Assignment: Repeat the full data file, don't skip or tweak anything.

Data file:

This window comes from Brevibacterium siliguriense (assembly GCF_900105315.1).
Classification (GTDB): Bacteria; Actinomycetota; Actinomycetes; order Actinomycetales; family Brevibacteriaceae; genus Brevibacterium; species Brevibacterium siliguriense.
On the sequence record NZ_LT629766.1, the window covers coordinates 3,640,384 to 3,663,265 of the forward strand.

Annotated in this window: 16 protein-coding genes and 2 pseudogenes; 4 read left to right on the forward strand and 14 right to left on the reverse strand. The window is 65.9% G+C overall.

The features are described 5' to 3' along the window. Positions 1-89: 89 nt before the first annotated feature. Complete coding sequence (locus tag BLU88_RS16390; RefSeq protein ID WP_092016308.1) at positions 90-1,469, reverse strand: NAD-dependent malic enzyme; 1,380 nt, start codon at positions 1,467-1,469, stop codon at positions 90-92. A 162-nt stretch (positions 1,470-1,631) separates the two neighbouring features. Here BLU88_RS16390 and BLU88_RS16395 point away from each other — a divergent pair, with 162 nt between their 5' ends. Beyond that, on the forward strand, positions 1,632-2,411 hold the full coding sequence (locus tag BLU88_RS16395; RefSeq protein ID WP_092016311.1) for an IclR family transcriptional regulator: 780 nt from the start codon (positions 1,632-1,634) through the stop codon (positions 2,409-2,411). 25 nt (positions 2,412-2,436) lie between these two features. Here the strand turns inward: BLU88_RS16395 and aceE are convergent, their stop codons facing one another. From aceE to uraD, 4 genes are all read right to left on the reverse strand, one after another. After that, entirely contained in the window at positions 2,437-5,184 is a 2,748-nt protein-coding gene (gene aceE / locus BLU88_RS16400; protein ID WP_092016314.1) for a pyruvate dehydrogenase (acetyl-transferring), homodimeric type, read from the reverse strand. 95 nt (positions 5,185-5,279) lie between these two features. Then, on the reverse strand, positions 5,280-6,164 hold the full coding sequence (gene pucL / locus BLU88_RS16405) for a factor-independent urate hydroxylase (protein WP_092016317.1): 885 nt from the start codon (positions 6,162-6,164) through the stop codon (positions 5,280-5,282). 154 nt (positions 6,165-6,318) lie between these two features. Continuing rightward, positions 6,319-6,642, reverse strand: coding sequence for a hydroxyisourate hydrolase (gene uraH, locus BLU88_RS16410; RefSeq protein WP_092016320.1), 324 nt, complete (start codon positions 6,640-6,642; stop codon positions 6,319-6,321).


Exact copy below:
This window comes from Brevibacterium siliguriense (assembly GCF_900105315.1).
Classification (GTDB): Bacteria; Actinomycetota; Actinomycetes; order Actinomycetales; family Brevibacteriaceae; genus Brevibacterium; species Brevibacterium siliguriense.
On the sequence record NZ_LT629766.1, the window covers coordinates 3,640,384 to 3,663,265 of the forward strand.

Annotated in this window: 16 protein-coding genes and 2 pseudogenes; 4 read left to right on the forward strand and 14 right to left on the reverse strand. The window is 65.9% G+C overall.

The features are described 5' to 3' along the window. Positions 1-89: 89 nt before the first annotated feature. Complete coding sequence (locus tag BLU88_RS16390; RefSeq protein ID WP_092016308.1) at positions 90-1,469, reverse strand: NAD-dependent malic enzyme; 1,380 nt, start codon at positions 1,467-1,469, stop codon at positions 90-92. A 162-nt stretch (positions 1,470-1,631) separates the two neighbouring features. Here BLU88_RS16390 and BLU88_RS16395 point away from each other — a divergent pair, with 162 nt between their 5' ends. Beyond that, on the forward strand, positions 1,632-2,411 hold the full coding sequence (locus tag BLU88_RS16395; RefSeq protein ID WP_092016311.1) for an IclR family transcriptional regulator: 780 nt from the start codon (positions 1,632-1,634) through the stop codon (positions 2,409-2,411). 25 nt (positions 2,412-2,436) lie between these two features. Here the strand turns inward: BLU88_RS16395 and aceE are convergent, their stop codons facing one another. From aceE to uraD, 4 genes are all read right to left on the reverse strand, one after another. After that, entirely contained in the window at positions 2,437-5,184 is a 2,748-nt protein-coding gene (gene aceE / locus BLU88_RS16400; protein ID WP_092016314.1) for a pyruvate dehydrogenase (acetyl-transferring), homodimeric type, read from the reverse strand. 95 nt (positions 5,185-5,279) lie between these two features. Then, on the reverse strand, positions 5,280-6,164 hold the full coding sequence (gene pucL / locus BLU88_RS16405) for a factor-independent urate hydroxylase (protein WP_092016317.1): 885 nt from the start codon (positions 6,162-6,164) through the stop codon (positions 5,280-5,282). 154 nt (positions 6,165-6,318) lie between these two features. Continuing rightward, positions 6,319-6,642, reverse strand: coding sequence for a hydroxyisourate hydrolase (gene uraH, locus BLU88_RS16410; RefSeq protein WP_092016320.1), 324 nt, complete (start codon positions 6,640-6,642; stop codon positions 6,319-6,321).